Consequences for Distracted Drivers: Death and Lawsuits? - The Los Angeles DUI Blog

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Consequences for Distracted Drivers: Death and Lawsuits?

While waiting for a stoplight to turn green, you hear the enticing chime from your cell phone. It may seem like just a second, but checking your text message may lead to repercussions that you and other distracted drivers will have to deal with for the rest of your lives.

In the city of Glendale, for instance, 20-year-old Ani Voskanian demonstrated the dangers of texting while driving when she was sentenced to three years of probation for gross vehicle manslaughter in August after she caused the death of an elderly pedestrian. The increased amount of distracted driving incidences in the town prompted the mayor to claim it was suffering from a "distracted driver epidemic."

In addition to texting while driving, distracted driving can include any activity which diverts your attention from driving, such as reading a book, eating, and applying makeup while operating a vehicle. In any situation, the consequences for not focusing 100% on the act of driving can be serious.

Under California law, all drivers are prohibited from using handheld cell phones while driving and cannot text while driving. Officers may also cite a driver for using a handheld cell phone without any other traffic offense taking place.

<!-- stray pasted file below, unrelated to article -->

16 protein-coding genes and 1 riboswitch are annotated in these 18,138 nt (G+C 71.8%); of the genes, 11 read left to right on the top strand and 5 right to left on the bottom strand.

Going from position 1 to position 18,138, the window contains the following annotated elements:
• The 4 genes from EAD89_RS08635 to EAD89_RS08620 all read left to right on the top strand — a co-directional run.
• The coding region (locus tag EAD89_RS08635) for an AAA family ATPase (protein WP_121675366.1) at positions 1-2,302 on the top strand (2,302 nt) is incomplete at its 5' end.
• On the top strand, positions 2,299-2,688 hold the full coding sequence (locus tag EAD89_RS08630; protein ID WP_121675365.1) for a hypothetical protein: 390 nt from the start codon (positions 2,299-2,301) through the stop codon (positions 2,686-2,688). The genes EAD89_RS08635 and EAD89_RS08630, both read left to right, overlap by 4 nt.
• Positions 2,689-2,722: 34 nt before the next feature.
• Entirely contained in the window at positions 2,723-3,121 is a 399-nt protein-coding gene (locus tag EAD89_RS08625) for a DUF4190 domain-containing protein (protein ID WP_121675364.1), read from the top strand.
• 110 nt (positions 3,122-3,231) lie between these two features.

In addition to traffic tickets and hefty fines, distracted driving can subject you to lawsuits and criminal charges if you injure someone due to your distracted driving. As in the case of Voskanian, you may be charged with manslaughter or murder depending on the degree of reckless you exhibit. Distracted driving can also open you up to lawsuits, increasing with the likelihood that your negligence was responsible for the damages caused to the injured party.

In Voskanian's case, she was very lucky she wasn't sentenced to jail for her part in the death of the pedestrian due to the dangers of texting while driving. Other distracted drivers may not be so lucky now that cities are more aware of the dangers of distracted driving, and deciding to not check your text message could very well save your life. Or someone else's.

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